Which brings us back to Holmes. In Sil­i­con Val­ley, women strug­gle to get a frac­tion of the fund­ing she was able to se­cure for Theranos. Just two per cent of ven­ture cap­i­tal dol­lars goes to all-fe­male­founded start-ups. That’s partly be­cause fun­ders don’t be­lieve women’s com­pa­nies have the same po­ten­tial. Ven­ture cap­i­tal­ists, ac­cord­ing to a study by the Har­vard Busi­ness Re­view, “tended to ask men ques­tions about the po­ten­tial for gains and women about the po­ten­tial for losses”. Male founders are asked about their high­est ambitions for the com­pany; women are asked how they’re pre­vent­ing fail­ure sce­nar­ios. Holmes, it seems, en­joyed the ben­e­fits of a line of ques­tion­ing typ­i­cally af­forded to men. Which is why her fraud charges are so dev­as­tat­ing. At high-pro­file con­fer­ences and in dozens of glow­ing write-ups, Holmes was held up as a model of what hap­pens when am­bi­tious busi­ness­women gain an un­prece­dented level of in­vest­ment and trust. To our great detri­ment, be­cause of the charges against her, the world may have an an­swer: they fake it. And now it’ll be that much harder for the rest of us to make it. E

A seem­ingly le­git 25-year-old “Ger­man” heiress, Anna Delvey, man­aged to con­vince ev­ery­one she met that she was about to in­herit $14 mil­lion… and racked up thou­sands in un­paid bills be­fore go­ing to jail.

Then there’s Yvonne Ban­ni­gan, a for­mer as­sis­tant to US Vogue’s Grace Cod­ding­ton, who was ar­rested for charg­ing $68,000 of her own things to her boss’s credit card.

Here in Aus­tralia, who can for­get Belle Gibson, who lied about heal­ing her own can­cer with a whole­foods diet? She’s been in the news again re­cently for fail­ing to pay the $410,000 fine.

So yeah, as Jia To­lentino for The New Yorker writes, it’s “grifter sea­son”. But what com­pels some­one to lie to such an ex­tent that it be­comes a crime?

The truth is, we all have the ten­dency to lie, even just a lit­tle, from telling our­selves we won’t hit the snooze but­ton to bail­ing on din­ner plans due to “sick­ness”. The con artist is sim­ply at the other end of the spec­trum of un­truths, says foren­sic psy­chol­o­gist Misia Tem­ler. “We all lie, but it’s mostly not harm­ful.” It might even be nec­es­sary for our sur­vival. “We don’t have the phys­i­cal power and speed of other an­i­mals, but we can make things up and hope they be­come true,” says Ian Les­lie, au­thor of Born Liars.

Ly­ing for gain is some­thing we prob­a­bly all do, but con artists take it to the next level. Dan Ariely, au­thor of The Hon­est Truth About Dis­hon­esty, talks of a mu­seum gift shop where money fre­quently went miss­ing. When the mu­seum fi­nally set up reg­is­ters to mon­i­tor the flow of money, the losses stopped – it turned out al­most all staff were steal­ing small amounts of money ev­ery now and then. The les­son? “Only a tiny minority feel com­fort­able steal­ing a huge amount, but given the chance, nearly ev­ery­one steals or cheats a lit­tle,” says Ariely.

But what truly sep­a­rates scam­mers from your ev­ery­day, run-of-the-mill liar is usu­ally a dis­re­gard for the moral code. “Liars like these tend to have anti-so­cial per­son­al­ity dis­or­der,” says Tem­ler. “They have their own ‘rules’ and moral code they live by,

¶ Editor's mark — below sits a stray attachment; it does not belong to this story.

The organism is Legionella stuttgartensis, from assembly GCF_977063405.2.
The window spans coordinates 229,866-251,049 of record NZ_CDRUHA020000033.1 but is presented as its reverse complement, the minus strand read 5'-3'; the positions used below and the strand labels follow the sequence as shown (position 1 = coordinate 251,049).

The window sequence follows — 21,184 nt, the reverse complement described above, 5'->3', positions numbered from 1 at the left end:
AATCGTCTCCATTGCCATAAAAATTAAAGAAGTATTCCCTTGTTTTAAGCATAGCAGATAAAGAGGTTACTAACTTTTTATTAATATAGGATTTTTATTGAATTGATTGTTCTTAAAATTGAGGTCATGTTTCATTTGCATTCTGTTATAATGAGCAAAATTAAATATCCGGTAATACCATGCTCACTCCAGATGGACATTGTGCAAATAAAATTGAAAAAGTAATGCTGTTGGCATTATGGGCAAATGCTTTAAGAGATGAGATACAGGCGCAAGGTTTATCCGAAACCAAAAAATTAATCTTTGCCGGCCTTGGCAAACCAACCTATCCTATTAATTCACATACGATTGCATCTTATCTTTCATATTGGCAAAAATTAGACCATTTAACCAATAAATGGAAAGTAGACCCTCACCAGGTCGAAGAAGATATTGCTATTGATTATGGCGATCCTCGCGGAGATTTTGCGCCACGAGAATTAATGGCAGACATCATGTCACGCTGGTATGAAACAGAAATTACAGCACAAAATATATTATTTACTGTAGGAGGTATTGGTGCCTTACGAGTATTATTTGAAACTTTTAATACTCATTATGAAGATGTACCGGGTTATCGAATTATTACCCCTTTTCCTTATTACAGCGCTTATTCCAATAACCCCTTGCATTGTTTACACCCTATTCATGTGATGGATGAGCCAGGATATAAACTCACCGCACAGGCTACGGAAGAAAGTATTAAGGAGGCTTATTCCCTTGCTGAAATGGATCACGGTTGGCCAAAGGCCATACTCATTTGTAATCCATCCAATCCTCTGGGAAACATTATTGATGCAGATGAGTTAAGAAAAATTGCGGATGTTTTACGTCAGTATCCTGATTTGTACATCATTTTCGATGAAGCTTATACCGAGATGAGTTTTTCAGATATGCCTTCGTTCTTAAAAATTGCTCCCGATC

and they ig­nore the so­cial con­tract.” There’s an el­e­ment of nar­cis­sism there, too, says Tem­ler, in that those who lie in such ways tend to blame oth­ers for their prob­lems (Holmes fired peo­ple who dared ques­tion Theranos’s non-ex­is­tent tech­nol­ogy).

Scams thrive in times of change, says Kon­nikova, as it breeds un­cer­tainty – the con artist’s great­est ally. And what time could be more un­cer­tain than this one?

Tom Gara, a Buz­zfeed writer, sug­gests that 2018 is to scam­mers what 16th-cen­tury Florence was to sculptors: so ripe for suc­cess it’s al­most rot­ten. Cli­mate change, fake news, Trump, Brexit, the very real pos­si­bil­ity of fall­ing in love with the Honey Badger: it’s all kind of bonkers. No won­der we’re so quick to be­lieve peo­ple who seem un­usu­ally con­fi­dent (which, in­ci­den­tally, is where the “con” in con artist comes from).

“There’s more of a cul­tural ac­cep­tance of ly­ing these days,” says Tem­ler. “To some de­gree, we all know that so­cial me­dia is a lie, or at least al­lows us to stretch the truth or omit things we don’t like.” Who among us hasn’t posted a pic of our “amaz­ing week­end”, leav­ing out the bit about the hang­over and the Uber-ed hash browns?

On­line com­mu­ni­ca­tion it­self, with its dis­tant na­ture and sense of anonymity, is fu­elling our dis­hon­esty, too, says Ariely. “The more com­mu­ni­cat­ing we do on­line, the more our crimes are seen as vic­tim­less. All our re­search shows these are the crimes we’re hap­pi­est to com­mit, be­cause we have no sense of hurt­ing any­one.” Case in point: Belle Gibson, who lied via In­sta­gram, and showed lit­tle re­morse after­wards.

But per­haps the big­gest rea­son we all lie (even just those harm­less white lies) is be­cause it’s so easy. “It’s much eas­ier to lie in or­der to get some­one’s money or wealth than to hit them over the head or rob a bank,” says Har­vard ethi­cist Sis­sela Bok.

The more we lie, the eas­ier it gets, say stud­ies. For a con woman (or man, for that mat­ter), who tells lie upon lie, the act gets eas­ier and eas­ier, un­til, of course, it all comes crash­ing down.